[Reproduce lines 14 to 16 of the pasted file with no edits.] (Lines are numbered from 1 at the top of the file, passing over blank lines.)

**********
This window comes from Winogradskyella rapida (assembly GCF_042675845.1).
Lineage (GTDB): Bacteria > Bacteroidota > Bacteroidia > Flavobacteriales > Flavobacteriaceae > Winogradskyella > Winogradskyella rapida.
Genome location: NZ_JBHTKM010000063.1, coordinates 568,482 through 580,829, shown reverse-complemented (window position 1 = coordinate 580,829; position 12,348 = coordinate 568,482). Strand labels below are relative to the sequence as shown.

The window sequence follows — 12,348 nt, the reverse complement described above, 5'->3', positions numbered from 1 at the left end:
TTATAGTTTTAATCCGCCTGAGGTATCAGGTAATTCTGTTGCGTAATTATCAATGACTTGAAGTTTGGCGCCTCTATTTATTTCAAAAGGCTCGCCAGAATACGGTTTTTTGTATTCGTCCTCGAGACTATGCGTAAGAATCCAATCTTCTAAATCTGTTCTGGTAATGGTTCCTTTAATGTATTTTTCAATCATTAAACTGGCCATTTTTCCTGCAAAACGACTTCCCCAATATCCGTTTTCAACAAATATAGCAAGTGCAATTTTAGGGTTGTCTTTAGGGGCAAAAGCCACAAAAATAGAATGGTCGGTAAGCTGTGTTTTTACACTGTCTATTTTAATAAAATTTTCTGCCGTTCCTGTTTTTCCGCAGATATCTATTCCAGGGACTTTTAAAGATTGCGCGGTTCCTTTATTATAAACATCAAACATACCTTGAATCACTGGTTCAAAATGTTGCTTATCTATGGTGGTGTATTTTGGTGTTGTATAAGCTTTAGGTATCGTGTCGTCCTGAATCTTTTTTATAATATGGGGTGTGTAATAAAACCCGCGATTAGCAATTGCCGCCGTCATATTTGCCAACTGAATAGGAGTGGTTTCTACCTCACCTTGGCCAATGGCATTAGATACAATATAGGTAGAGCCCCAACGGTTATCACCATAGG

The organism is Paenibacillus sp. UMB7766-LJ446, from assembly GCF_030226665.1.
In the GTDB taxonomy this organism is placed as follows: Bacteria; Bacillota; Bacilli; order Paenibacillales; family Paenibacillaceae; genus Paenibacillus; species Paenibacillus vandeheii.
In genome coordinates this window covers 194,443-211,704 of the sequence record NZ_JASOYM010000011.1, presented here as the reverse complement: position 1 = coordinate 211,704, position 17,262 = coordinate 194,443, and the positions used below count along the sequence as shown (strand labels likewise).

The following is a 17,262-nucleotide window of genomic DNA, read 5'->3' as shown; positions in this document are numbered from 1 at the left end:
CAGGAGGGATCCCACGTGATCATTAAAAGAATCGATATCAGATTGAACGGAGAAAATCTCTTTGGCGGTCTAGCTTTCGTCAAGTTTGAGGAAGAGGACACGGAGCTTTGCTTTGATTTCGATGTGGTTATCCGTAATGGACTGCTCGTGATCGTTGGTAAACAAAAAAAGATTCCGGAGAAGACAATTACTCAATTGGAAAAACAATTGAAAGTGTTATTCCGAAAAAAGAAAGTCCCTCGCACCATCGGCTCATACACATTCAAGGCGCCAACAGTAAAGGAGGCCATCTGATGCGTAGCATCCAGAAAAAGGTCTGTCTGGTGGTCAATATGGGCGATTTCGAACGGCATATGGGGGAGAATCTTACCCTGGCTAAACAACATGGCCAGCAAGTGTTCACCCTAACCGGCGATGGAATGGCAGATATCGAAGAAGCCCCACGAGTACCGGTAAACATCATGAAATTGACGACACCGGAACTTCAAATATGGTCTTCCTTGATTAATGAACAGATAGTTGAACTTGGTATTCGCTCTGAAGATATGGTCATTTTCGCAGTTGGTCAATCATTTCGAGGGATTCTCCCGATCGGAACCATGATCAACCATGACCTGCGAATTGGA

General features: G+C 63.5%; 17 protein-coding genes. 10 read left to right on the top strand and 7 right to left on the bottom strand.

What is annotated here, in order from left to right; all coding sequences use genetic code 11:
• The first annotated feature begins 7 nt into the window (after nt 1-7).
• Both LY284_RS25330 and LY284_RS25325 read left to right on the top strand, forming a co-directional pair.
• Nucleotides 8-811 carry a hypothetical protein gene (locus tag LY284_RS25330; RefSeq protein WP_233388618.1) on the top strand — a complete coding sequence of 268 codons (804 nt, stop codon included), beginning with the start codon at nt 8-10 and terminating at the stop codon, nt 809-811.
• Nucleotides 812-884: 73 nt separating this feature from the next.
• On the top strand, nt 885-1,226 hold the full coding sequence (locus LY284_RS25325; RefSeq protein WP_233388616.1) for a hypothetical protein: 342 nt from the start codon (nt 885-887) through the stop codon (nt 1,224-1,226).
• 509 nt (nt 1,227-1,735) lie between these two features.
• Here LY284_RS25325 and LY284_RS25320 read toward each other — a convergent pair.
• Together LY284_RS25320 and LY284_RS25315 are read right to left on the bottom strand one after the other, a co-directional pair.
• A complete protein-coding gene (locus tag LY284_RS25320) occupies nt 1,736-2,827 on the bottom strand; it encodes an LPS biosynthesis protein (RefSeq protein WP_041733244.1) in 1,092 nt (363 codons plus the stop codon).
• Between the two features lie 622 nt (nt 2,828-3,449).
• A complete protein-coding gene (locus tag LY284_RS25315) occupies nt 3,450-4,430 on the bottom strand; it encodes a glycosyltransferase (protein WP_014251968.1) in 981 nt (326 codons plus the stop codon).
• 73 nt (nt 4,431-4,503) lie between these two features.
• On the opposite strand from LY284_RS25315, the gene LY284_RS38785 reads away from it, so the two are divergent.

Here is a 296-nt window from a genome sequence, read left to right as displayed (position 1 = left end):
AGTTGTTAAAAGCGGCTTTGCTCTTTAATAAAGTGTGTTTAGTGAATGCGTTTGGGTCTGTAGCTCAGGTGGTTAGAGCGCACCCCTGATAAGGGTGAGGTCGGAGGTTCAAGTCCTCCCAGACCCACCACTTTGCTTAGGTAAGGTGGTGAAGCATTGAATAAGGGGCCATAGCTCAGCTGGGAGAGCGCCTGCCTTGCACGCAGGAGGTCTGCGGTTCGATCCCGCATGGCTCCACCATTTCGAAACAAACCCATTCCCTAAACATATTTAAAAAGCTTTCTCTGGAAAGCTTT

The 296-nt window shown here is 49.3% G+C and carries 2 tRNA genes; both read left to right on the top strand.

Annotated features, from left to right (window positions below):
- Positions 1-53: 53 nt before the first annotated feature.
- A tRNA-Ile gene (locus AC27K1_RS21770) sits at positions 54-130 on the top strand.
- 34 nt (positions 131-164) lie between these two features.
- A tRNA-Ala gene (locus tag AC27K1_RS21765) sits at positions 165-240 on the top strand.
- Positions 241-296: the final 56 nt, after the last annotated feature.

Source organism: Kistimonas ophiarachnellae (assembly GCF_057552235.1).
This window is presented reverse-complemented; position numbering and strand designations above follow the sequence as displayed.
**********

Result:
• Both LY284_RS25330 and LY284_RS25325 read left to right on the top strand, forming a co-directional pair.
• Nucleotides 8-811 carry a hypothetical protein gene (locus tag LY284_RS25330; RefSeq protein WP_233388618.1) on the top strand — a complete coding sequence of 268 codons (804 nt, stop codon included), beginning with the start codon at nt 8-10 and terminating at the stop codon, nt 809-811.
• Nucleotides 812-884: 73 nt separating this feature from the next.